1. The demurrer to the amended bill does not assert that the bill states no basis for relief in equity. If the bill is not multifarious and if there was no lack of necessary parties, the demurrer should have been overruled. See Attorney Gen. v. Trustees of Boston Elev. Ry. 319 Mass. 642, 671.

There is no inflexible rule by which it may be determined whether a bill is multifarious. The question must be determined in the light of the particular circumstances (see Bliss v. Parks, 175 Mass. 539, 543; cf. Farquhar v. New England Trust Co. 261 Mass. 209, 216), as a matter of "the practical wisdom of the court, which must consider whether the bill raises issues too diverse and complex to be dealt with in a single proceeding efficiently and with fairness to the defendants." See Peterson v. Hopson, 306 Mass. 597, 610.

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We think that the several issues raised by the amended bill are so closely related as to require a holding that the bill is not multifarious. The settlement agreement mentioned in the amended bill, of course, does present a new issue concerning the authority of the signer of the agreement for the Sandlers. Issues concerning that agreement, however, deal with the same general situation as do the issues alleged in Store's original bill, and involve the same parties. The settlement agreement, in fact, purports to resolve the original case. We have found bills not to be multifarious where they have presented issues or parties no more closely related. See, e.g., Ginn v. Almy, 212 Mass. 486, 493-494; Wilson v. Jennings, 344 Mass. 608, 621. Where all the matters in controversy are among the same parties, relate to the same transaction, and can be conveniently settled in one suit, the bill in equity in which they are joined is not multifarious. See Holmes v. Welch, 314 Mass. 106, 111-112. Compare Laverty v. Associated Gas & Elec. Sec. Co. Inc. 300 Mass. 79, 82. Compare the issues concerning amendments considered in McDade v. Moynihan, 330 Mass. 437, 443-446.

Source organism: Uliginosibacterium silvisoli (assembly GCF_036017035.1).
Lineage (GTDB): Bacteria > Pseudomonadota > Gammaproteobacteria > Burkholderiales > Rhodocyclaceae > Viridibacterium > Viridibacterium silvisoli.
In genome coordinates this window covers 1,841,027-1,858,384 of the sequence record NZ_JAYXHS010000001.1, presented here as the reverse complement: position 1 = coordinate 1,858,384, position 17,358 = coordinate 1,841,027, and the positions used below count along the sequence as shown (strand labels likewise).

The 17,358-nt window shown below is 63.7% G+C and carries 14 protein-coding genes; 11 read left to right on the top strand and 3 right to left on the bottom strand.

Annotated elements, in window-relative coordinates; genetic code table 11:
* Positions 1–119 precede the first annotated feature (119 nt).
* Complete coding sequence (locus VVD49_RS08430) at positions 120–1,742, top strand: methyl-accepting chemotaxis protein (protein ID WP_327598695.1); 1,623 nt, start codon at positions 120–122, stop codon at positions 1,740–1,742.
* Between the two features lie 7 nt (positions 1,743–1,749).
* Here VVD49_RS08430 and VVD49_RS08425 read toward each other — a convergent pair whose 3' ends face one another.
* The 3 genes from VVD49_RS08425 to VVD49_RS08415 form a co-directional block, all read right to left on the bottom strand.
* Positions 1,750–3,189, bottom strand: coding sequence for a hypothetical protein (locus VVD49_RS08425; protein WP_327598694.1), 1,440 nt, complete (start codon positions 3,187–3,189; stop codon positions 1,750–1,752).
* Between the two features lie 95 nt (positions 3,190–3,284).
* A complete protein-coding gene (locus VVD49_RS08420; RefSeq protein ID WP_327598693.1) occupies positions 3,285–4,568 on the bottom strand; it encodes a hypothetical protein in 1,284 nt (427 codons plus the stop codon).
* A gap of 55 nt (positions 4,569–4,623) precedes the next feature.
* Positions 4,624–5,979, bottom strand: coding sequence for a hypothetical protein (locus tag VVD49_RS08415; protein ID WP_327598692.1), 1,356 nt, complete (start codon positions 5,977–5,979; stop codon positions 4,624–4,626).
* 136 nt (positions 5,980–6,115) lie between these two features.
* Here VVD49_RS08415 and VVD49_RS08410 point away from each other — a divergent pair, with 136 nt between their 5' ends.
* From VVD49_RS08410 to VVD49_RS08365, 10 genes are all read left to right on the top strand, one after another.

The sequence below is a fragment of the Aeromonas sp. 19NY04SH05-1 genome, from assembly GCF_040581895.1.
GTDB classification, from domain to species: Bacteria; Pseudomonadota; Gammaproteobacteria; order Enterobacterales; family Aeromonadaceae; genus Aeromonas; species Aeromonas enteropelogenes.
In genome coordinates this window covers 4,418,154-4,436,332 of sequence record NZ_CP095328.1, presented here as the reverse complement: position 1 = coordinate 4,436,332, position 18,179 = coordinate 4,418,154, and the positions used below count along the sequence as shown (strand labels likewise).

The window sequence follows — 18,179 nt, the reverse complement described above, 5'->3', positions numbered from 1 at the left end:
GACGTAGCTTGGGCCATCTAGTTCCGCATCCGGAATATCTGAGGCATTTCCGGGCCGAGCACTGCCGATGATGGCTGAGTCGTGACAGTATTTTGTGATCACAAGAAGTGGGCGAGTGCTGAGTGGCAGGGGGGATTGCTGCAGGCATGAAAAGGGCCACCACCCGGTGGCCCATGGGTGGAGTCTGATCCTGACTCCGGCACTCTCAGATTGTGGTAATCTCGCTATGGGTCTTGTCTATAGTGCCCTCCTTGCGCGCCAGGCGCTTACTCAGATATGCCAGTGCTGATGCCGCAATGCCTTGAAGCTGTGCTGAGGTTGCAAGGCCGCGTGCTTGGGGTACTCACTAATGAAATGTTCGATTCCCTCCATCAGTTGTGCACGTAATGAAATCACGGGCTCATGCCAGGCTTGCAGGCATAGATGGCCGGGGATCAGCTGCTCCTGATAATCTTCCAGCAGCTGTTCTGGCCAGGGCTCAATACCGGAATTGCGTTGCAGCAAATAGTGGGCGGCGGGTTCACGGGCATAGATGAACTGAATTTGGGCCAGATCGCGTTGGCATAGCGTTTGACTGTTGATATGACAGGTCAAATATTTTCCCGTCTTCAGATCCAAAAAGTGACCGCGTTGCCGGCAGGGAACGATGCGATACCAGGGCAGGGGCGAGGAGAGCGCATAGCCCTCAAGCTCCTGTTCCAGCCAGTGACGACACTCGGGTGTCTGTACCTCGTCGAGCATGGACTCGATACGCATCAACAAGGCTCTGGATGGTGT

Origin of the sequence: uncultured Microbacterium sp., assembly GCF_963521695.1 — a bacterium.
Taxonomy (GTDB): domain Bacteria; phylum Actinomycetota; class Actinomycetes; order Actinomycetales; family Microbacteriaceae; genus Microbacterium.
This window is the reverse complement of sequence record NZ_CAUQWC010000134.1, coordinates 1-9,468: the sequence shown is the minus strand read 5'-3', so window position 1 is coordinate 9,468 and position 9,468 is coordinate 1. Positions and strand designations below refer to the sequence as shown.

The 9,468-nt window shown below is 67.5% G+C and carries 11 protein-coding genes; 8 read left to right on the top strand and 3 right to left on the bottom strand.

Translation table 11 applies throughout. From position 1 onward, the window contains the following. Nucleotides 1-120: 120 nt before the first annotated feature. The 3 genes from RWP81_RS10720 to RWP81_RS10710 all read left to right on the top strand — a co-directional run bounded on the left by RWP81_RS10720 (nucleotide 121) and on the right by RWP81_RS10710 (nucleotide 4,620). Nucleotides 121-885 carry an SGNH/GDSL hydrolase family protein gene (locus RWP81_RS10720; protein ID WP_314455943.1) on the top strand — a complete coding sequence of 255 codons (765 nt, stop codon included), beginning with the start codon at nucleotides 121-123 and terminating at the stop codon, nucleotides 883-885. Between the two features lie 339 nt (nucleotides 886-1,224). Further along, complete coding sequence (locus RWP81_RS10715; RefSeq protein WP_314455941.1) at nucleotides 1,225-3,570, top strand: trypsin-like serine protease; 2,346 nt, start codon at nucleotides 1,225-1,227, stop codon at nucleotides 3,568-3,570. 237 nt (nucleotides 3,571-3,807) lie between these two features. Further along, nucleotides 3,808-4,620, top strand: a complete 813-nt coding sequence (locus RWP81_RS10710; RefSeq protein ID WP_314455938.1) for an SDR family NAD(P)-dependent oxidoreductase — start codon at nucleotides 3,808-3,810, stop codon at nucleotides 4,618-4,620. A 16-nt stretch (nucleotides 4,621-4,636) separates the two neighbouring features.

2. The demurrer cannot be sustained because of an alleged lack of necessary parties. The Sandlers did not indicate in their demurrer the identity of the absent necessary party and the reason for joining it. [Note 2] It does not now appear on the face of the amended bill that any necessary party was not joined, or that there is reason for joining Double "S" as a plaintiff. See Boston Water Power Co. v. Boston & Worcester R.R. 16 Pick. 512, 527-528; White v. Curtis, 2 Gray, 467, 472-473. See also Grise v. Rieutord, 305 Mass. 61, 64. Compare Mann v. Bailen, 293 Mass. 507, 512-513. If the settlement agreement is held to be valid, there will be no need to direct Double "S" to do anything, for it is Store which promised, in the settlement memorandum, to deliver the release executed by Double "S."

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3. The interlocutory and final decrees are reversed. An interlocutory decree is to be entered overruling the defendants' demurrer to the amended bill.

So ordered.


[Note 1] The Sandlers also answered, denying the authority of any person in their behalf to agree to a settlement and alleging that the settlement agreement was not binding because of the failure to comply with conditions precedent.

[Note 2] The Sandlers seem to contend, however, that the joinder of Double "S" is necessitated by the settlement memorandum requiring it to execute a general release.